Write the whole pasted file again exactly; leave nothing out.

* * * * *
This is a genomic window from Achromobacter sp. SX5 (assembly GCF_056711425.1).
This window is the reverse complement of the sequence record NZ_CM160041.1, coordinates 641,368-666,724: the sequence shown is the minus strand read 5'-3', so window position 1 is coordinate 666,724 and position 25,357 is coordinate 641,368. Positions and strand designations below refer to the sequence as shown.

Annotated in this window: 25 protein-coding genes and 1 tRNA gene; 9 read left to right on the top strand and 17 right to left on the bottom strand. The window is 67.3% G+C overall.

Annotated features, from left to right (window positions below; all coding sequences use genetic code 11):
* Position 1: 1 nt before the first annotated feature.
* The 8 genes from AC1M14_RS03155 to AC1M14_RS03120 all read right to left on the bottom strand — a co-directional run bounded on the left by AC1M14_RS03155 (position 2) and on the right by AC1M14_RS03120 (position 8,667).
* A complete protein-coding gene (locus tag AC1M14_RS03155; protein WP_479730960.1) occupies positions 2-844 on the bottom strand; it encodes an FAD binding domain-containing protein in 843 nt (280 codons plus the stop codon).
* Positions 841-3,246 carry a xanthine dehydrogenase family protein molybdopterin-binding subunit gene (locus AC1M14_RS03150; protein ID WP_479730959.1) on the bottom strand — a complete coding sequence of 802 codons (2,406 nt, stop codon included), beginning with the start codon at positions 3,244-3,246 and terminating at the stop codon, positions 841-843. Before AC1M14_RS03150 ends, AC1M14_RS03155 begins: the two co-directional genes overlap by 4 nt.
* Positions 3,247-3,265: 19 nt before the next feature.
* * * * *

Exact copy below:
This is a genomic window from Achromobacter sp. SX5 (assembly GCF_056711425.1).
This window is the reverse complement of the sequence record NZ_CM160041.1, coordinates 641,368-666,724: the sequence shown is the minus strand read 5'-3', so window position 1 is coordinate 666,724 and position 25,357 is coordinate 641,368. Positions and strand designations below refer to the sequence as shown.

Annotated in this window: 25 protein-coding genes and 1 tRNA gene; 9 read left to right on the top strand and 17 right to left on the bottom strand. The window is 67.3% G+C overall.

Annotated features, from left to right (window positions below; all coding sequences use genetic code 11):
* Position 1: 1 nt before the first annotated feature.
* The 8 genes from AC1M14_RS03155 to AC1M14_RS03120 all read right to left on the bottom strand — a co-directional run bounded on the left by AC1M14_RS03155 (position 2) and on the right by AC1M14_RS03120 (position 8,667).
* A complete protein-coding gene (locus tag AC1M14_RS03155; protein WP_479730960.1) occupies positions 2-844 on the bottom strand; it encodes an FAD binding domain-containing protein in 843 nt (280 codons plus the stop codon).
* Positions 841-3,246 carry a xanthine dehydrogenase family protein molybdopterin-binding subunit gene (locus AC1M14_RS03150; protein ID WP_479730959.1) on the bottom strand — a complete coding sequence of 802 codons (2,406 nt, stop codon included), beginning with the start codon at positions 3,244-3,246 and terminating at the stop codon, positions 841-843. Before AC1M14_RS03150 ends, AC1M14_RS03155 begins: the two co-directional genes overlap by 4 nt.
* Positions 3,247-3,265: 19 nt before the next feature.